|Jolicouer, J. - FLORIDA INTERNATIONAL UNI|
|Price, Rene - FLORIDA INTERNATIONAL UNI|
Submitted to: Annual American Geophysical Union Hydrology Days
Publication Type: Abstract Only
Publication Acceptance Date: December 4, 2007
Publication Date: March 7, 2008
Citation: Jolicouer, J., Price, R., Savabi, M.R. 2008. Adsorption/desorption of phosphorus on limestone from the Biscayne Aquifer under freshwater and seawater conditions.. Annual American Geophysical Union Hydrology Days. Interpretive Summary: Understanding the flow of water in the limestone aquifer (Karst) is important in south Florida. Furthermore, concentration of the phosphorus in the ground water is a concern for the restoration of the Everglades project plan. Once in the groundwater, phosphorus can be transported to the coastal zone with the discharging groundwater. This study reports the results of laboratory leaching tests of varying concentrations of P through limestone.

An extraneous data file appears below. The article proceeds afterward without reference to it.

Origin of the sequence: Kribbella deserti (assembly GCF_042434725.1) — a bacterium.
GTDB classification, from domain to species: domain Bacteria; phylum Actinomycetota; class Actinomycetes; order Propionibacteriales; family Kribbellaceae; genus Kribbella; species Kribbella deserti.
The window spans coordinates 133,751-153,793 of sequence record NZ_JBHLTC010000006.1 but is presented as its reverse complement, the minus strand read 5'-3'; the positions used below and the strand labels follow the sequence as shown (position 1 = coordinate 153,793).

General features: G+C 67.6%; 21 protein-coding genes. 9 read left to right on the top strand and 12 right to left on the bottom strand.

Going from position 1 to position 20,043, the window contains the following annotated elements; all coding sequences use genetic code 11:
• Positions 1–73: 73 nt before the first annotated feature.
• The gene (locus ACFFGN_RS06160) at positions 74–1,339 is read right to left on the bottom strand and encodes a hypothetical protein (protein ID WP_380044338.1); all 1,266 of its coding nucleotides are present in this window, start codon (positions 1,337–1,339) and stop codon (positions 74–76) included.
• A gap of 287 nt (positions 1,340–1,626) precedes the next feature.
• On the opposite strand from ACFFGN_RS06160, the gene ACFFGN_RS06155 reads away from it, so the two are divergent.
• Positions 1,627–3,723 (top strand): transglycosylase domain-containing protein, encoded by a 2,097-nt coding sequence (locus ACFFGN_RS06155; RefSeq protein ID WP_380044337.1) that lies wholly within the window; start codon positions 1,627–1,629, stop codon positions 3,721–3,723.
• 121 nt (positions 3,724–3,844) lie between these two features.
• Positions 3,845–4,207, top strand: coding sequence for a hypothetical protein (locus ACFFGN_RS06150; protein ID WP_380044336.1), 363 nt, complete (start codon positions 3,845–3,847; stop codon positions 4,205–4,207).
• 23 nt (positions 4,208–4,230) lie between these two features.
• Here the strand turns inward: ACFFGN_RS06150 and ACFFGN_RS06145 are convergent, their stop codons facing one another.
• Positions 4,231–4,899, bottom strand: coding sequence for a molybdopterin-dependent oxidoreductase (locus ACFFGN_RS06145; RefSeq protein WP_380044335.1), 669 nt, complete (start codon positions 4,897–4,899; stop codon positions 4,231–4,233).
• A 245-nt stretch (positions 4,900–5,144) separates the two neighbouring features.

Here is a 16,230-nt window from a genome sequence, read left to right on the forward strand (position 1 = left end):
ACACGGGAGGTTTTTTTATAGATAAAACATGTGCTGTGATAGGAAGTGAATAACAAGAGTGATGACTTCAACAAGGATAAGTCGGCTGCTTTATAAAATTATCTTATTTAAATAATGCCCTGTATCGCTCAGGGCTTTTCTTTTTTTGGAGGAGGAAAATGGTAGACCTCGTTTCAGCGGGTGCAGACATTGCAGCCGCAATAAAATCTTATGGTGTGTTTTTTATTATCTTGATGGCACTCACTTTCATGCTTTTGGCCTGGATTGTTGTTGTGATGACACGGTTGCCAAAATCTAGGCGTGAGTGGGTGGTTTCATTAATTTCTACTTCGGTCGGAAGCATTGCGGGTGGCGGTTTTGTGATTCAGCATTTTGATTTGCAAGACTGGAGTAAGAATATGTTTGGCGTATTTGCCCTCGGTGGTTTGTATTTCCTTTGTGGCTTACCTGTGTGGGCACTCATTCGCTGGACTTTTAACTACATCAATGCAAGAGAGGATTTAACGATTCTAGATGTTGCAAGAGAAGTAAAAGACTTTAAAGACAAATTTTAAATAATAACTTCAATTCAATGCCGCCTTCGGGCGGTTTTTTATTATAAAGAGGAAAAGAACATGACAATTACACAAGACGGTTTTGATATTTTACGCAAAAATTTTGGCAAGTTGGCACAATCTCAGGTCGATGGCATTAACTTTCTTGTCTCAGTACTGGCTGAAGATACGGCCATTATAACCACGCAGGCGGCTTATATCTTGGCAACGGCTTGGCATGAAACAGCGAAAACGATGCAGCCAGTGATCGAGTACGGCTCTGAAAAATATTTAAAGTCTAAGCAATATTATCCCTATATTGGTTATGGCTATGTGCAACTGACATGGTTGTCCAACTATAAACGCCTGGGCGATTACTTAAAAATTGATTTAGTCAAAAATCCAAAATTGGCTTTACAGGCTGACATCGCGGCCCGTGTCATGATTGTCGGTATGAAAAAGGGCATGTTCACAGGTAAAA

Technical Abstract: Areas of seawater intrusion are known geochemically active regions particularly in limestone aquifers, where carbonate mineral dissolution and ion exchange reactions are important. Both of these processes can lead to a release of phosphorus from the aquifer matrix to the groundwater as seawater intrudes the coastal carbonate aquifer. Once in the groundwater this phosphorus can be transported to the coastal zone with the discharging groundwater. This presentation reports the results of laboratory leaching tests of varying concentrations of P through limestone in both a deionized water and seawater matrix. Early results indicate that P is significantly retarded in the deionized water effluent relative to chloride, and that the limestone has a strong affinity to adsorb P dissolved in deionized water. In the seawater matrix, however, phosphorus was not retarded relative to the deionized water, and even higher than expected concentrations of P were observed in the effluent at low concentrations of P. The resulting effluent chemistry will be input to geochemical models to decipher the dominant geochemical reactions most likely occurring within the limestone rock with the seawater matrix.